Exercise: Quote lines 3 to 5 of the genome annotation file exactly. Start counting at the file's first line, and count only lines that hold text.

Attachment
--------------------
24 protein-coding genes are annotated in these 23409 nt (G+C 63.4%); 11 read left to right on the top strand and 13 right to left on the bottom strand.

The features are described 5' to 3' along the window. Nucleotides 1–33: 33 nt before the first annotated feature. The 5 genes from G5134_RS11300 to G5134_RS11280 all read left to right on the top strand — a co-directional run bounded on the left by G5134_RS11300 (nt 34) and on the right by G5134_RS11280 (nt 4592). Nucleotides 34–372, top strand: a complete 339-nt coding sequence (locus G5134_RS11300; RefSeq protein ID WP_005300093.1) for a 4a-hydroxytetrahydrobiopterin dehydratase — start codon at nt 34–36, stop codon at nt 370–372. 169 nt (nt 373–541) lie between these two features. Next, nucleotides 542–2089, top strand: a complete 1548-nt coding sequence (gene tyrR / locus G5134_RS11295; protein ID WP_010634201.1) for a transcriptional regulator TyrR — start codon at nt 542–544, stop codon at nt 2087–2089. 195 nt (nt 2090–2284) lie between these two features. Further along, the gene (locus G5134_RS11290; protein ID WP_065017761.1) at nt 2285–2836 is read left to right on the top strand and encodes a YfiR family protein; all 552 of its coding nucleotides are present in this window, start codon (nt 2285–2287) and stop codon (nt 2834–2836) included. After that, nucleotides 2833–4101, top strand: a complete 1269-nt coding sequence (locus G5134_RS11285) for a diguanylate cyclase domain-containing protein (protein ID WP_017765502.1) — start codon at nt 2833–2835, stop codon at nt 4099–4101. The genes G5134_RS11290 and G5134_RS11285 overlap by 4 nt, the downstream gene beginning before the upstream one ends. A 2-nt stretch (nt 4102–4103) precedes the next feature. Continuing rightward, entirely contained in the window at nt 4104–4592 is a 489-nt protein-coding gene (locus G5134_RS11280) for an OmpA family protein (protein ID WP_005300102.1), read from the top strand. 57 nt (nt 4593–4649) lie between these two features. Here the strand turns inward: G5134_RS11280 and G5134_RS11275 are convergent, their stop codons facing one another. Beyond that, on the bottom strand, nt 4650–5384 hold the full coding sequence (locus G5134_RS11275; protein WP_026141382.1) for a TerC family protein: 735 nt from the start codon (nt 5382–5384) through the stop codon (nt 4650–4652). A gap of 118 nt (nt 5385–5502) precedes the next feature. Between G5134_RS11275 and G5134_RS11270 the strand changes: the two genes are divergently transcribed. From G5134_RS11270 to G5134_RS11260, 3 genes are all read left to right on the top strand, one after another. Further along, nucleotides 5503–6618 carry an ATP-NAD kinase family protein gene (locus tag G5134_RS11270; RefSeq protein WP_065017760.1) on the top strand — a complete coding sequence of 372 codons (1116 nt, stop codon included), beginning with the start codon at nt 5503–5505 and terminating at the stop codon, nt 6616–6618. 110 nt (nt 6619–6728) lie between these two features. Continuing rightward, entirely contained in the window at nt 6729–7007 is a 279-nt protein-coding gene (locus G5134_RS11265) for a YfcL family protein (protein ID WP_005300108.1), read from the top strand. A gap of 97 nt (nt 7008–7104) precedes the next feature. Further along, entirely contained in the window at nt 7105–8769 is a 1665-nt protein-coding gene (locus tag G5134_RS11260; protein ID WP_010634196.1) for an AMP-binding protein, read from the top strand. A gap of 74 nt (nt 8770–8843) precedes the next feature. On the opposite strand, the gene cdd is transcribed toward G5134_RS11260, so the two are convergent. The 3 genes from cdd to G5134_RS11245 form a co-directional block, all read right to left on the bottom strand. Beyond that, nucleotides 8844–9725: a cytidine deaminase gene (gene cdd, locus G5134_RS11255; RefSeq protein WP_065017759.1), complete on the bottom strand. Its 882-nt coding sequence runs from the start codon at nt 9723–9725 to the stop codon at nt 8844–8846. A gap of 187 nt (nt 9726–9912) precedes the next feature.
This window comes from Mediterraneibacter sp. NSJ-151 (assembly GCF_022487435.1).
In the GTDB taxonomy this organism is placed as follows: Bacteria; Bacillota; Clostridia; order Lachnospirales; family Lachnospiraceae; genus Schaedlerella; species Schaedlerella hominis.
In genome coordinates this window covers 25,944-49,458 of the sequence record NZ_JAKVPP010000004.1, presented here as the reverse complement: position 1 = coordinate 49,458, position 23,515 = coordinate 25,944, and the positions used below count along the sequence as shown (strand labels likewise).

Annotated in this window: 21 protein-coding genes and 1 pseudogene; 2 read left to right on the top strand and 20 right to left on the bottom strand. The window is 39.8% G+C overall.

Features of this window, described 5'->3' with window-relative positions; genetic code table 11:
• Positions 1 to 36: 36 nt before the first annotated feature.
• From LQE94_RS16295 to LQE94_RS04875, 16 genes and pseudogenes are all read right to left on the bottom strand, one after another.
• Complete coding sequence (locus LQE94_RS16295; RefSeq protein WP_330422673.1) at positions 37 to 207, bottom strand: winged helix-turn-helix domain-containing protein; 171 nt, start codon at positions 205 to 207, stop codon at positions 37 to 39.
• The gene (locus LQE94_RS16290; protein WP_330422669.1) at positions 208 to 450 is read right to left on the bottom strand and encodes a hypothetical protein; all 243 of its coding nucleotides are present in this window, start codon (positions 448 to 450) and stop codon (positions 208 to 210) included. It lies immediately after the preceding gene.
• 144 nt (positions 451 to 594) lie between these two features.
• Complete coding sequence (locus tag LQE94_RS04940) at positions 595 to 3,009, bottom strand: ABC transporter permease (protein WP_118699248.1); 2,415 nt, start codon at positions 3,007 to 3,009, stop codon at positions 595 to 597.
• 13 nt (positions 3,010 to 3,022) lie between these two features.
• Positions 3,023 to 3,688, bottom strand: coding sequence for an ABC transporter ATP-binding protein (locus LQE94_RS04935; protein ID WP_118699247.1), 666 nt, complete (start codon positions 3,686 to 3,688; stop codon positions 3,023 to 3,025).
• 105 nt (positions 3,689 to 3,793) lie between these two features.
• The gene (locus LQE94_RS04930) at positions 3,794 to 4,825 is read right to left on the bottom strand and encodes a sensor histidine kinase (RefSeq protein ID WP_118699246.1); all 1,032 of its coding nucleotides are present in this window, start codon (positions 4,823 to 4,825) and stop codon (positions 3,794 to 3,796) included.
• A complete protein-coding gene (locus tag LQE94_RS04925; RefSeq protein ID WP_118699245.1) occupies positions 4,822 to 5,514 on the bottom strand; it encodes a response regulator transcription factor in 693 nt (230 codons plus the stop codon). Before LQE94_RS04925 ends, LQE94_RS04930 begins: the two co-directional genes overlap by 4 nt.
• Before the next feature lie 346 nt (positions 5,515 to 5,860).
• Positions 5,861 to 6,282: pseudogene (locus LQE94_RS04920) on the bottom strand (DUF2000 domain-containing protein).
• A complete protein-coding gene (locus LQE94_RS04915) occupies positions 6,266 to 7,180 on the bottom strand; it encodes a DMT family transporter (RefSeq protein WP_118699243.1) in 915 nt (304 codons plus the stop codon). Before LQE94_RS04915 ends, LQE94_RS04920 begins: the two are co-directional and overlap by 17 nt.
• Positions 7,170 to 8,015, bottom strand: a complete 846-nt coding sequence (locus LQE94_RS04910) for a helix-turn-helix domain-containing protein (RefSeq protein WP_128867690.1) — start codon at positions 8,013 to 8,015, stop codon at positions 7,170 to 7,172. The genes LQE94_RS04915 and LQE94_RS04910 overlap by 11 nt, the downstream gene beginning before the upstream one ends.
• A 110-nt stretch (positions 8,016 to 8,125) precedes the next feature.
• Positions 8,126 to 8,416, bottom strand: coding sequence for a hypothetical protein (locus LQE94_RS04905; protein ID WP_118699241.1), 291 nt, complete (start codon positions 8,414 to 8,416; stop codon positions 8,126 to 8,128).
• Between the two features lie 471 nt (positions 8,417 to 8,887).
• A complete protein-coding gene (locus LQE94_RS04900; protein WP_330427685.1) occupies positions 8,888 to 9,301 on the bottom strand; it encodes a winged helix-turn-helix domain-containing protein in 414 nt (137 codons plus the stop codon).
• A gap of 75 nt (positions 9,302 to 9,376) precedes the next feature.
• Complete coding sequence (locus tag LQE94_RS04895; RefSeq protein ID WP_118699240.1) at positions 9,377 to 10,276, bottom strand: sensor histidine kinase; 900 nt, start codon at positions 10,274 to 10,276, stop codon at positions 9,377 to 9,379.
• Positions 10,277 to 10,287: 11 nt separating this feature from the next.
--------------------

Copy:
This window comes from Mediterraneibacter sp. NSJ-151 (assembly GCF_022487435.1).
In the GTDB taxonomy this organism is placed as follows: Bacteria; Bacillota; Clostridia; order Lachnospirales; family Lachnospiraceae; genus Schaedlerella; species Schaedlerella hominis.
In genome coordinates this window covers 25,944-49,458 of the sequence record NZ_JAKVPP010000004.1, presented here as the reverse complement: position 1 = coordinate 49,458, position 23,515 = coordinate 25,944, and the positions used below count along the sequence as shown (strand labels likewise).